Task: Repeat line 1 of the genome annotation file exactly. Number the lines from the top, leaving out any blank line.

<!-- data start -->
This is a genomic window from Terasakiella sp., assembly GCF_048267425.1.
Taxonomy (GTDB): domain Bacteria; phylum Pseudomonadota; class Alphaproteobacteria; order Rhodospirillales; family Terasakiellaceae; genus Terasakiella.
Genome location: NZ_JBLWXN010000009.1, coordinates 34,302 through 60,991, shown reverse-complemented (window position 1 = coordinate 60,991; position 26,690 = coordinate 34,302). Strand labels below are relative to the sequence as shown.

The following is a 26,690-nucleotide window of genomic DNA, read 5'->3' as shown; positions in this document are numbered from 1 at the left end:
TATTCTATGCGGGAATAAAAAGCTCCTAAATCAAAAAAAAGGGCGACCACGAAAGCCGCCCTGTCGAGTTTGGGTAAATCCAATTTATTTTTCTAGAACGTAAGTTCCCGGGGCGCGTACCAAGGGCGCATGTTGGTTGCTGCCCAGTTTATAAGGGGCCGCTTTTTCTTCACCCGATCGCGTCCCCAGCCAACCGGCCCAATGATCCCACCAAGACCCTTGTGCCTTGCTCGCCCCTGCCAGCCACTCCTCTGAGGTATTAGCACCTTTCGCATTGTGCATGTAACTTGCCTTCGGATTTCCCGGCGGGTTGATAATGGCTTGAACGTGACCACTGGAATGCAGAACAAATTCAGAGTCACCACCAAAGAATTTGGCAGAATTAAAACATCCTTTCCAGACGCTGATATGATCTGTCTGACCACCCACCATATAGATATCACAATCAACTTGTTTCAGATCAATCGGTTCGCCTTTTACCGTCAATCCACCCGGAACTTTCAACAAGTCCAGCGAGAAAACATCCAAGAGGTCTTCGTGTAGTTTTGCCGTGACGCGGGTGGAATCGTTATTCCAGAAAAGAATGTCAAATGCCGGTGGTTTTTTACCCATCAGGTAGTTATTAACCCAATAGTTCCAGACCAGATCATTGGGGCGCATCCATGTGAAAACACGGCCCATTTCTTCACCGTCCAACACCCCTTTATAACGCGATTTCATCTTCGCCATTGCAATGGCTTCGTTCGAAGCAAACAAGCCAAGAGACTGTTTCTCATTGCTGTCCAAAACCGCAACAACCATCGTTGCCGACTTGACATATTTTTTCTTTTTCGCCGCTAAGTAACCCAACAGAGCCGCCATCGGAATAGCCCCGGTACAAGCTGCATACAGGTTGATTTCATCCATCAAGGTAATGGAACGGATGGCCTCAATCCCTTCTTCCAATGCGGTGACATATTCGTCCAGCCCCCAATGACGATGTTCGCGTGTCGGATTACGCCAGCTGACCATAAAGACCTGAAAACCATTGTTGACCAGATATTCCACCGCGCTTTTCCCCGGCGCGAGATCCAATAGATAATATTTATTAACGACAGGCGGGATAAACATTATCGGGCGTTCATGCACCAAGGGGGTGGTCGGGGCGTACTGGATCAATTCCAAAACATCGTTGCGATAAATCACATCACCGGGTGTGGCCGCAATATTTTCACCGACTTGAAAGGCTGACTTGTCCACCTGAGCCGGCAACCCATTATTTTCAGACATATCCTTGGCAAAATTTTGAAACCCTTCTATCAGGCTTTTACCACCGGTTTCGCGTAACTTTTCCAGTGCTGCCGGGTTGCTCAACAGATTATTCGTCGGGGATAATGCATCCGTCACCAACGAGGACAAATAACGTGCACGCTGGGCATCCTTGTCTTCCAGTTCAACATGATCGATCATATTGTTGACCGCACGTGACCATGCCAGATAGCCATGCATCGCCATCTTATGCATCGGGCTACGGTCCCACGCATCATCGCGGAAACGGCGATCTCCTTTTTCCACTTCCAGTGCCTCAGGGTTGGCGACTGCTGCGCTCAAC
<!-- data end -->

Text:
This is a genomic window from Terasakiella sp., assembly GCF_048267425.1.